Ed Ackerman

Ed Ackerman Pittston Progress cv30ackermanp2 Warren Ruda / The Citizens' Voice

Time is too slow for those who wait,

too swift for those who fear,

too long for those who grieve,

too short for those who rejoice,

but for those who love,

time is not.

— Henry Van Dyke

Did you do anything special last Sunday?

I’m guessing you did not. Neither did I.

But we should have. Everyone should have. The whole country should have.

Last Sunday should have been a national holiday. There should have been fireworks and parades. The champagne should have flowed. We should have danced in the streets.

The day should have been resplendent with all of this. And more. The sky should have been the limit. Everything we could think of to herald a great victory.

Because that’s what last Sunday was. A victory. A victory over an unyielding tyrant that every other day of the year runs, and sometimes ruins our lives.

But not last Sunday. Last Sunday we won for a change.

Last Sunday we defeated Time.

We all got together and stood up to that bully. That bully who drags us out of a warm bed in the middle of a sweet dream. And then tells us to go to bed when we aren’t even tired. That bully who dictates when we begin a day of work and when we end it. And when we get to eat lunch. That bully who makes us rush, makes us worry and far too often makes us late.

Yes, that bully.

We stood up and slapped him right in the face.

All it took was turning our clocks back an hour and gifting ourselves a 25-hour day. And it was so easy. It took hardly any time at all, pun intended. And when it came to today’s technology, like our cell phones, we didn’t have to lift a finger.

So, yes, a celebration was warranted.

But while we’re celebrating, we should ask ourselves, if we can exercise such control over Time every fall and every spring, why do we allow it to control us every other day of the year?

We are slaves to nothing the way we are slaves to Time. It’s always time to do this and time to do that. Not just time to go to bed and time to get up, but time to grow up, time to settle down, time to get busy, time to speak up, and then time to shut up. Sometimes we’re told it’s not just time we did these things, but “high” time.

Isn’t the biggest insult to humanity the alarm clock? Followed closely by the time clock? If you’ve ever worked where you must punch out for a lousy 15-minute break and then punch back in, you know what I mean.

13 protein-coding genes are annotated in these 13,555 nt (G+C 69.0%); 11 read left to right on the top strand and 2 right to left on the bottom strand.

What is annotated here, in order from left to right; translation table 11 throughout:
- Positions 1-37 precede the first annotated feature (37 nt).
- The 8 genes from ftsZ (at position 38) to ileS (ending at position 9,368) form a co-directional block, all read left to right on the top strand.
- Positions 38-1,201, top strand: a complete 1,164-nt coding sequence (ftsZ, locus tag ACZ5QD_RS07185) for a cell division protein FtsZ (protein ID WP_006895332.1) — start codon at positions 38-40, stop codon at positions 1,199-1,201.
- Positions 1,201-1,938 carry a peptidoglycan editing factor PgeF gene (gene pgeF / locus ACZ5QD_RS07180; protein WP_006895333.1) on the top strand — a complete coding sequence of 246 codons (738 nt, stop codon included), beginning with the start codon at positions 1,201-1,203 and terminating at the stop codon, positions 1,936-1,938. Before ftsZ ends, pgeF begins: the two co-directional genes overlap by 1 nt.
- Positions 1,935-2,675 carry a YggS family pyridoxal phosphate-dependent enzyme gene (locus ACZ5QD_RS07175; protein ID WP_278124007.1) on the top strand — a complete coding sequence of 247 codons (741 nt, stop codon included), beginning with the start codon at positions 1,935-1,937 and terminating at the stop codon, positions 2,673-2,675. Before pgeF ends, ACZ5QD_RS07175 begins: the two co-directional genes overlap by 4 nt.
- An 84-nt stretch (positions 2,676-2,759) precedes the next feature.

Why? Because “time is money.”

That’s sad. Not to mention preposterous. When pitted against money, Time is undefeated. Billionaires die too.

Time is much more valuable than money. And its chief value, if you ask me, is when it disappears.

I came upon this notion in the novel “Borderliners” by Danish author Peter Hoeg. He suggests we only notice Time when it becomes an obstacle. Like, when we’re stuck in the security line and hear that our flight is boarding.

Likewise, we are never more aware of time than when we are hurting. There’s nothing like a toothache in the middle of the night to freeze the hands on a clock. Or worse, a heartache.

But the opposite happens when we are immersed in joy. Then, time disappears. The movie ends and we are stunned. Where did the last two hours go? We’re lost in a book and don’t notice it’s midnight until we realize we’ve been trying to read with just one eye open. Night descends, causing you to glance at your cell phone and discover you’ve been talking to your friend for an hour and a half.

These experiences, when I am completely unaware of time, are, without question, the happiest of my life. So I try to maximize them. That’s why I stopped wearing a watch. About 30 years ago I read, “I never knew how much time I had until I threw my watch away.” I immediately took off my watch, tossed it in a trash can and set myself free. (Okay, it was an inexpensive Timex, but you get the idea.)

“But when you don’t wear a watch,” people often ask me, “aren’t you always late?”

“When you don’t wear a watch,” I counter, “you can’t afford to be late.”

I believe these moments of pure joy when Time disappears are God’s way of giving us little glimpses of heaven, for when we finally lay down our earthly bodies, we will be free of Time forever.

Until then, let’s rejoice in small victories. Such as last Sunday’s 25-hour day. It’s not just the brazen act of adding an hour that feels so good, but the freeing realization that, by golly, we can.

Ed Ackerman writes The Optimist every week. Look for his blogs online during the week at pittstonprogress.com.

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